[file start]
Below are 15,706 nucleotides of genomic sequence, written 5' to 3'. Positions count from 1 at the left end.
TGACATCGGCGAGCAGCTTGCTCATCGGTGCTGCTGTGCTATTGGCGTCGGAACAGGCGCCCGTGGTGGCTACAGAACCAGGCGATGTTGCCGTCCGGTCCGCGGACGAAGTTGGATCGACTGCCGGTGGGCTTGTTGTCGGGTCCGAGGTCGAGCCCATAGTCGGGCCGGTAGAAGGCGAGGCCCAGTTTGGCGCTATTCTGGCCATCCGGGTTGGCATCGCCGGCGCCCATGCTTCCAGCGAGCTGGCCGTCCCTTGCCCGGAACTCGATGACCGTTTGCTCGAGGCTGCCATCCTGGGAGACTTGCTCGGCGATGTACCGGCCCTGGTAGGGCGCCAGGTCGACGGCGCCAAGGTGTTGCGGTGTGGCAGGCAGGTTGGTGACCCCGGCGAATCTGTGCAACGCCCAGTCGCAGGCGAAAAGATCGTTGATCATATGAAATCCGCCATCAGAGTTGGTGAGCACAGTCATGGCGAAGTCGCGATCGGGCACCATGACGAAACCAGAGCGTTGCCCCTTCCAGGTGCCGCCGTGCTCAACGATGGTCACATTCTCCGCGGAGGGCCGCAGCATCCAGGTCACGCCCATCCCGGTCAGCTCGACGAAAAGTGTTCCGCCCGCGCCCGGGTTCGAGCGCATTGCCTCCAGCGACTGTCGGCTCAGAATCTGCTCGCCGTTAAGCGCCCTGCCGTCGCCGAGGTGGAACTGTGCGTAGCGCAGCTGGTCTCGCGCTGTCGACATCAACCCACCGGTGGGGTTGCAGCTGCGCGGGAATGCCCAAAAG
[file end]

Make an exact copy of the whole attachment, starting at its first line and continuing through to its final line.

Below are 15,706 nucleotides of genomic sequence, written 5' to 3'. Positions count from 1 at the left end.
TGACATCGGCGAGCAGCTTGCTCATCGGTGCTGCTGTGCTATTGGCGTCGGAACAGGCGCCCGTGGTGGCTACAGAACCAGGCGATGTTGCCGTCCGGTCCGCGGACGAAGTTGGATCGACTGCCGGTGGGCTTGTTGTCGGGTCCGAGGTCGAGCCCATAGTCGGGCCGGTAGAAGGCGAGGCCCAGTTTGGCGCTATTCTGGCCATCCGGGTTGGCATCGCCGGCGCCCATGCTTCCAGCGAGCTGGCCGTCCCTTGCCCGGAACTCGATGACCGTTTGCTCGAGGCTGCCATCCTGGGAGACTTGCTCGGCGATGTACCGGCCCTGGTAGGGCGCCAGGTCGACGGCGCCAAGGTGTTGCGGTGTGGCAGGCAGGTTGGTGACCCCGGCGAATCTGTGCAACGCCCAGTCGCAGGCGAAAAGATCGTTGATCATATGAAATCCGCCATCAGAGTTGGTGAGCACAGTCATGGCGAAGTCGCGATCGGGCACCATGACGAAACCAGAGCGTTGCCCCTTCCAGGTGCCGCCGTGCTCAACGATGGTCACATTCTCCGCGGAGGGCCGCAGCATCCAGGTCACGCCCATCCCGGTCAGCTCGACGAAAAGTGTTCCGCCCGCGCCCGGGTTCGAGCGCATTGCCTCCAGCGACTGTCGGCTCAGAATCTGCTCGCCGTTAAGCGCCCTGCCGTCGCCGAGGTGGAACTGTGCGTAGCGCAGCTGGTCTCGCGCTGTCGACATCAACCCACCGGTGGGGTTGCAGCTGCGCGGGAATGCCCAAAAG